Summarizing Our Reading
Lesson 4 of 11
Objective: SWBAT summarize a piece of scientific text.
Setting the Stage
Teaching this lesson had a few more objectives than just science objectives. The Common Core ELA standards have put a large emphasis on non-fiction science text and being able to read it closely and well. (R.I 2.3)
A previous lesson used a reading passage to focus on other areas of science, but I wanted to teach my students how to summarize the reading as well. Scientists spend a good portion of their work time reading other scientists work. They learn from each other and must be able to synthesize the information they read to determine if new discoveries have been made that could guide their own questions and further investigations.
It seemed like the perfect marriage in lessons to use the same passage to practice this skill.
Setting the Purpose
This lesson is not an inquiry lesson, but a content lesson to focus on analyzing which evidence is relevant to a scientific question and which is not. (SP7)
"Boys and girls, I want to ask you a question....when a scientist wants to learn something new where do you think they look for new information?"
I expect the children to answer with answers like: the internet, books, newspapers.
"The other day when we read the book, Apples to Oregon, we practiced writing a summary. Does anyone remember what we called it?"
"Yep, that is right. IVF...that was pretty fun to do. Well, today we are going to take that same organizer and practice what a scientist would do when they read someone else's work. They need to be able to read the research and decide what information will be important or not important to their own work. We are going to use the reading passage from the lesson we did the other day. "
Teaching the Lesson
I remind the students about an earlier lesson we had in a reading session from the previous day. I activate the children's prior knowledge triggering the visual of "sweeping up" the best parts of a summary. The children instantly know what I mean when I use this phrase of "sweeping up." During the reading lesson, I explain to the students that a summary is really like a broom that we use to sweep all the main ideas together into a tidy little pile.
Explaining that we are going to use this same idea with our science reading as well. I bring up the IVF Power Point to demonstrate how we will do this with a scientific piece of text.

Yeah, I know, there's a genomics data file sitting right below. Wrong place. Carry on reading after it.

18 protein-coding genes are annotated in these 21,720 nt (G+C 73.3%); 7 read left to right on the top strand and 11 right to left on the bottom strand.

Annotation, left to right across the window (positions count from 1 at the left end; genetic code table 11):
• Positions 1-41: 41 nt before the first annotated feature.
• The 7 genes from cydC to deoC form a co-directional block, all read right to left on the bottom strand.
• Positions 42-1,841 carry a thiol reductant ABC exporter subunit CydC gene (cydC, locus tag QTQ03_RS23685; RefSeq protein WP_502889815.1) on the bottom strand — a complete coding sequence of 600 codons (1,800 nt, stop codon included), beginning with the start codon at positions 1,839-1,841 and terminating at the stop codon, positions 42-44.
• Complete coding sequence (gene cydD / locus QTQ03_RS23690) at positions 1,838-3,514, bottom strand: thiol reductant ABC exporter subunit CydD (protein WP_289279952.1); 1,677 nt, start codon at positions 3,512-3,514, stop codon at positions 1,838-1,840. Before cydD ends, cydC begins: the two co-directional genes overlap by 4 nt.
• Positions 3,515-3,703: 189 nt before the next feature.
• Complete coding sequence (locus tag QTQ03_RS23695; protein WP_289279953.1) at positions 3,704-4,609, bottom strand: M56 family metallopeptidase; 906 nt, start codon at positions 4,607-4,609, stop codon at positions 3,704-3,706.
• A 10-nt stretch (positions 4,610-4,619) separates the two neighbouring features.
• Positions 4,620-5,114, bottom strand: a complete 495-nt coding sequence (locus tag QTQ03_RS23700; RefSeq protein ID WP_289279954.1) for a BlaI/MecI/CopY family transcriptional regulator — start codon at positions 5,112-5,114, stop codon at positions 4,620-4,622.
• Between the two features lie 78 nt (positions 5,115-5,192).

The first two slides of the power point explain the essential elements of the summary. Slide two explains more explicitly what the letters I-V-F stand for:
I - Identify the main idea
V - Select a verb
F - Finish the thought
This structure is taken from the Step Up to Writing program that my school district uses. All teachers in my district are expected to utilize this curriculum in our teaching. I have found that many of the suggested lessons can be easily adapted to help support teaching strong science writing.
I carefully go through each slide with the children. Most of the books in the powerpoint presentation are books that I have used in previous science lessons as mentor texts. So the children are very familiar with the messages shared in each book.
Slide 8 shows the last book that is profiled and is also a book that was read previously in a science lesson from the Inquiry Unit. I find that this makes it more engaging for the students when I can bring in mentor texts that I have used in previous lessons. The children become very excited when they have experience and background knowledge with the information being presented.
This slide demonstrates the first step in the process of beginning to summarize the writing. Slide 9, then shows how to bring the three elements of slide 8 into one sentence. As I click the power point, each appropriate element will be circled on the slide with corresponding colored rings.
Slide 10 presents Step 3. I explain to the students that during this step, we need to decide upon three or four facts from the passage or story that makes it important.
Slide 11 presents Step 4, the final step. Weaving all the pieces together.
Each slide carefully and explicitly walks the children through the process.
The children are great about helping out and sharing their ideas as we are working through each slide.
Practicing the Process
Once the children have practiced with me and the examples on the power point, I want them to try to practice a bit more. I bring them the It Is Apple Season passage and also the blackline master with the organizer to practice creating a summary of the passage.
Not all the children will be able to completely accomplish this activity alone or independently so we will read together.
I model gathering the information on my copy with the document camera while the children are writing at their desks.
We continue reading and working together until we have finished the summary.